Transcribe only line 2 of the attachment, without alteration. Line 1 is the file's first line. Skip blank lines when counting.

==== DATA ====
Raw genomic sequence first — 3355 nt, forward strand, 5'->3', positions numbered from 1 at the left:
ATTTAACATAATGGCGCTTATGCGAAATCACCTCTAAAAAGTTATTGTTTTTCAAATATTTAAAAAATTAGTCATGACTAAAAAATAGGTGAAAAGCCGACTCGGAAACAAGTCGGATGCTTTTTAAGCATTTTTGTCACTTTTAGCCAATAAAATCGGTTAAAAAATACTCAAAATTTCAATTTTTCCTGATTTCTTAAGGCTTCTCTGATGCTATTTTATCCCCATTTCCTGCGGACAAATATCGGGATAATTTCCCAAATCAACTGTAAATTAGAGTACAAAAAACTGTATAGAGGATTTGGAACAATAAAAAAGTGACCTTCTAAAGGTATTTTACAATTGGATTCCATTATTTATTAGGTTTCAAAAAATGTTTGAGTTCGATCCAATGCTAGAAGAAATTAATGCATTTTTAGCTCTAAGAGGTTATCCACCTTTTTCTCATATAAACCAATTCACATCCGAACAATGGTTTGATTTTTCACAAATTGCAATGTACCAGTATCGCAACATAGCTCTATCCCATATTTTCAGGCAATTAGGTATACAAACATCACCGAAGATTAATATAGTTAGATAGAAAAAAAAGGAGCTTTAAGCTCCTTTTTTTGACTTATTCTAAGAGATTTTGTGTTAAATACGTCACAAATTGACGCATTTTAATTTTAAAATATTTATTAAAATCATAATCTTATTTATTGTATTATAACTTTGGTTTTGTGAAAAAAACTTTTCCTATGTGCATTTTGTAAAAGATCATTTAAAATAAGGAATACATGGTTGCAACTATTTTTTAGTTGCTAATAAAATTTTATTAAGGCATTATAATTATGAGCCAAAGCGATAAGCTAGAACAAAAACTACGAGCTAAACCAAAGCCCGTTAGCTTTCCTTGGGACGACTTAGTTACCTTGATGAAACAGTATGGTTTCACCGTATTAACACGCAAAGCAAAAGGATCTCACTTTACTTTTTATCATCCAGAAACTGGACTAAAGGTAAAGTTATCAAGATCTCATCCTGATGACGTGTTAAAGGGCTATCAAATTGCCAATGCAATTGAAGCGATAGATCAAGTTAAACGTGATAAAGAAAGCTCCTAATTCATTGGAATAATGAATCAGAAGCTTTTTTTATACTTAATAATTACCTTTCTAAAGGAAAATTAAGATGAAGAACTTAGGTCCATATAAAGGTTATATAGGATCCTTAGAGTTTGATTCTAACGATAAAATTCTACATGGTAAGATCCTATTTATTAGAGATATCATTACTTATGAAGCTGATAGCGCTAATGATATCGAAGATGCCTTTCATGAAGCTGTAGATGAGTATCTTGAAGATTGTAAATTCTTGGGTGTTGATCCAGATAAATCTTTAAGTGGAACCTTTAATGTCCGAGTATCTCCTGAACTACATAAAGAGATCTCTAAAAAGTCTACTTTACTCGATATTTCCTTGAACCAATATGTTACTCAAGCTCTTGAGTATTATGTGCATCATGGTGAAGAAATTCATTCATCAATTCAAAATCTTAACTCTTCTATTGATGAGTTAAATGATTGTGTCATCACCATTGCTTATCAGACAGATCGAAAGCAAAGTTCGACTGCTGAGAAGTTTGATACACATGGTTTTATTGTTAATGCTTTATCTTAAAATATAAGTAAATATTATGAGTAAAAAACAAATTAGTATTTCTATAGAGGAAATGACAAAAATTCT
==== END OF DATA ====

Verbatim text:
ATTTAACATAATGGCGCTTATGCGAAATCACCTCTAAAAAGTTATTGTTTTTCAAATATTTAAAAAATTAGTCATGACTAAAAAATAGGTGAAAAGCCGACTCGGAAACAAGTCGGATGCTTTTTAAGCATTTTTGTCACTTTTAGCCAATAAAATCGGTTAAAAAATACTCAAAATTTCAATTTTTCCTGATTTCTTAAGGCTTCTCTGATGCTATTTTATCCCCATTTCCTGCGGACAAATATCGGGATAATTTCCCAAATCAACTGTAAATTAGAGTACAAAAAACTGTATAGAGGATTTGGAACAATAAAAAAGTGACCTTCTAAAGGTATTTTACAATTGGATTCCATTATTTATTAGGTTTCAAAAAATGTTTGAGTTCGATCCAATGCTAGAAGAAATTAATGCATTTTTAGCTCTAAGAGGTTATCCACCTTTTTCTCATATAAACCAATTCACATCCGAACAATGGTTTGATTTTTCACAAATTGCAATGTACCAGTATCGCAACATAGCTCTATCCCATATTTTCAGGCAATTAGGTATACAAACATCACCGAAGATTAATATAGTTAGATAGAAAAAAAAGGAGCTTTAAGCTCCTTTTTTTGACTTATTCTAAGAGATTTTGTGTTAAATACGTCACAAATTGACGCATTTTAATTTTAAAATATTTATTAAAATCATAATCTTATTTATTGTATTATAACTTTGGTTTTGTGAAAAAAACTTTTCCTATGTGCATTTTGTAAAAGATCATTTAAAATAAGGAATACATGGTTGCAACTATTTTTTAGTTGCTAATAAAATTTTATTAAGGCATTATAATTATGAGCCAAAGCGATAAGCTAGAACAAAAACTACGAGCTAAACCAAAGCCCGTTAGCTTTCCTTGGGACGACTTAGTTACCTTGATGAAACAGTATGGTTTCACCGTATTAACACGCAAAGCAAAAGGATCTCACTTTACTTTTTATCATCCAGAAACTGGACTAAAGGTAAAGTTATCAAGATCTCATCCTGATGACGTGTTAAAGGGCTATCAAATTGCCAATGCAATTGAAGCGATAGATCAAGTTAAACGTGATAAAGAAAGCTCCTAATTCATTGGAATAATGAATCAGAAGCTTTTTTTATACTTAATAATTACCTTTCTAAAGGAAAATTAAGATGAAGAACTTAGGTCCATATAAAGGTTATATAGGATCCTTAGAGTTTGATTCTAACGATAAAATTCTACATGGTAAGATCCTATTTATTAGAGATATCATTACTTATGAAGCTGATAGCGCTAATGATATCGAAGATGCCTTTCATGAAGCTGTAGATGAGTATCTTGAAGATTGTAAATTCTTGGGTGTTGATCCAGATAAATCTTTAAGTGGAACCTTTAATGTCCGAGTATCTCCTGAACTACATAAAGAGATCTCTAAAAAGTCTACTTTACTCGATATTTCCTTGAACCAATATGTTACTCAAGCTCTTGAGTATTATGTGCATCATGGTGAAGAAATTCATTCATCAATTCAAAATCTTAACTCTTCTATTGATGAGTTAAATGATTGTGTCATCACCATTGCTTATCAGACAGATCGAAAGCAAAGTTCGACTGCTGAGAAGTTTGATACACATGGTTTTATTGTTAATGCTTTATCTTAAAATATAAGTAAATATTATGAGTAAAAAACAAATTAGTATTTCTATAGAGGAAATGACAAAAATTCT